We know the dining room will hold everyone, so it makes sense for that to be the default location. The best time to do it? Probably just before cake cutting or at that point of the evening. I say this because the DJ has a microphone which will make it easy to communicate with everyone and the tables will be cleared away to reveal the dance floor. Everyone on the dance floor, me on a chair, bosh, done.
Be prepared for the cold
Embrace the cold, love the stillness in the air, cosy to the fireside. My main concern is peoples happiness, if you’re happy, you will be you. You will glow and the natural reactions, laughter and tears will all look after themselves. Preparedness is important.
Do not buy a dress in the summer forgetting that it may well only be a few degrees above zero on your wedding day. Gentlemen, if you want a certain style of suit, make sure that you have purchased it whilst it is still in season. A summer blazer is meant precisely for summer, if you love that look, in winter you may find only more formal cuts of suit on offer as it is the season of formal balls, dances and presentations.
Ladies, go for heavy fabrics, a fur (not real fur) style shawl is always a good idea to wrap up in should you need to move between buildings. Oh, and don’t forget the brolly!
Be prepared extra note – be prepared with your hair. If it’s windy and you have your hair down, it might go everywhere!
Thoughts on international clients and the snow
This is of course aimed at those planning in the UK, where the winters are generally grey. But hey, would Spring have that same quality of being renewed if the winters weren’t so bleak? Anyway, I poetically digress. If you’re getting married somewhere that it is guaranteed to snow, well then that’s a whole different ball game – let’s make plans to go outside! I’d still recommend a snifter of something to keep you warm, but portraits in the snow is going to look amazing. I’ll bring the Brandy, you bring the blankets, together we’ll make some memories.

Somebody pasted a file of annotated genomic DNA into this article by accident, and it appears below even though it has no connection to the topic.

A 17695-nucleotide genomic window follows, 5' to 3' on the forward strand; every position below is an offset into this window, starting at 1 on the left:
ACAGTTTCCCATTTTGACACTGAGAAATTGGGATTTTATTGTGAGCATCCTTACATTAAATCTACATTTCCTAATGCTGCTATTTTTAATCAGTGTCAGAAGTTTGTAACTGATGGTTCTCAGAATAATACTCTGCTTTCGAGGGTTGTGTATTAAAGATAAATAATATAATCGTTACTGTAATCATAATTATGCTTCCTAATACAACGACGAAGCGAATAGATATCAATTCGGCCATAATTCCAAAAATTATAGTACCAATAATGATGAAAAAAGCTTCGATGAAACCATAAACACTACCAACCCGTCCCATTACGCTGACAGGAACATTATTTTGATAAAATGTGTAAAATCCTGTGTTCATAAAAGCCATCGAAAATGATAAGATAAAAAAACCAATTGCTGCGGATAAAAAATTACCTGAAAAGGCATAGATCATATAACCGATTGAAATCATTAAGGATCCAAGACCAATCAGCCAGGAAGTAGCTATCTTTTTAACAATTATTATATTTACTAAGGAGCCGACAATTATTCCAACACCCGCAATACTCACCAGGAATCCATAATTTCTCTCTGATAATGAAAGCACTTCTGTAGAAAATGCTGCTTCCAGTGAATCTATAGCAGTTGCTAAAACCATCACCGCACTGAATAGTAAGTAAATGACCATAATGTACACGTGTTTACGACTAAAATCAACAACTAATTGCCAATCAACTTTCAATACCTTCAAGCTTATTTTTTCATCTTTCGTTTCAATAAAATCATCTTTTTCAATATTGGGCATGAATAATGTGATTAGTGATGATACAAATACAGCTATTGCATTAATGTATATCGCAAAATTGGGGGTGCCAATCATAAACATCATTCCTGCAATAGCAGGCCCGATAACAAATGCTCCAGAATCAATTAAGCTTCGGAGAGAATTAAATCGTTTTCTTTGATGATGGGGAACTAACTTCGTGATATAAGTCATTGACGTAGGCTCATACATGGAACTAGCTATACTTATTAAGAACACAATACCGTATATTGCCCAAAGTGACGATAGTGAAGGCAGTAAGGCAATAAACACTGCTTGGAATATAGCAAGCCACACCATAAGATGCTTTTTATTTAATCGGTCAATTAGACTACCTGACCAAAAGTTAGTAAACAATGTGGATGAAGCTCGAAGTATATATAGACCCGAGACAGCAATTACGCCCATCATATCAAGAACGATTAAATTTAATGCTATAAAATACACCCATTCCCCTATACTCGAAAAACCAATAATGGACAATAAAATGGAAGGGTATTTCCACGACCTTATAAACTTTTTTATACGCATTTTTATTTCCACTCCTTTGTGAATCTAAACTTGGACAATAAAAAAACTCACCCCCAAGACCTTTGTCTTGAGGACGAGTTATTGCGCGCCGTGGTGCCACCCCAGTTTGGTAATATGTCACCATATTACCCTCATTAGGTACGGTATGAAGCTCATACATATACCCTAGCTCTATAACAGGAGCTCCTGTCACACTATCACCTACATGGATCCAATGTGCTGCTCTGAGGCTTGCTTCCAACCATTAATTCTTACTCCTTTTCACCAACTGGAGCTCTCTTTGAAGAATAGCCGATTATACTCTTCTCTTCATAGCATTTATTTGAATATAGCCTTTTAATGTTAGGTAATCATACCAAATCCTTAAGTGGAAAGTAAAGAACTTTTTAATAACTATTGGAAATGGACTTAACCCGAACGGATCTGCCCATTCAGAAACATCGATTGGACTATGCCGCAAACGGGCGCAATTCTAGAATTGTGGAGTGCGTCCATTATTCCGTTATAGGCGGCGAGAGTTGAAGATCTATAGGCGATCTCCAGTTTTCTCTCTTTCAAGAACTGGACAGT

Non-photography related ideas and thoughts on winter weddings:
Biggest win – pricing
One of the deciding factors in why I chose to get married in December, was the fact that it was fifteen thousand pounds cheaper. Yep, you read that right. Out of the regular season, on a Thursday, mega discounts. You don’t have to ask for it either, venues have it plugged into their structure, winter rates and spring/summer rates are a known thing and a big reason to tie the knot when the nights have drawn in.
Venues are already decorated
Flowers cost a fair bit of money, my top money saving tip is if you get married in winter, enquire if the venue will be kitted out with Christmas decorations. If not, you could do it yourself. Christmas trees and ivy is much cheaper than roses and peonies, create your own winter wonderland.
Leave plenty of time for travel
It’s worth factoring in that with the cold and the rain comes fewer people using public transport and more opting for the air conditioned comfort of their own cars. More cars = more traffic, roads will be busier. It’s worth considering that journey times will increase. If it snows in the UK, then you’re at the whim of the efficiency of the transport folk who grit the roads and keep everything moving. Limit travel time between venues, or, choose a venue which can host the entire day
Choosing your venue
Go and see it in winter. This sounds so incredibly obvious, but a venue is a sales machine, it wants to present the venue at it’s best, so the open days may be in summer. The photographs on the website and brochure will definitely be on a sunny day and all the flora and fauna will be at there very best. I get it, they are a business after all, but as the client you need to be savvy.
Make sure you visit the venue at the exact time you plan to get married, to the day and hour if you can. It might reveal something you had never considered, or the light may fall in an odd place because of the angle of the sun. It will also help you get into the headspace of how cold it might be. If you visit the venue in hiking gear and a 15 tog coat borrowed from sir Ranulph Fiennes, then it might be time to rethink the thin strap wedding dress.
Big note on this – pay attention to what plant life is alive and what is dead. A beautiful summers garden can quickly fade to twigs when the frost hits. I say this as I have seen vineyard wedding venues have their open days in August/September. The vines are lush and bountiful, the hillside filled with rows of green as far as the eye can see. But then! The harvest comes.
If you’ve booked your wedding for October, those luscious rows will now be shadows of there former selves. Be switched on. My favourite thing to do if you don’t mind looking a bit odd, is to lie on the floor. This tip works great when buying a house too. It completely changes you perspective of a place and removes the wow factor.
You might see cracks, cobwebs and damp patches that take the veneer off of a place and reveal to you how things may be conducted behind the scenes – excellence – it’s all in the details.
I hope this post has been helpful and has shed some light on a few areas you may not have considered. Comment on the post if I’ve missed anything or if you have a specific questions you would like me to answer.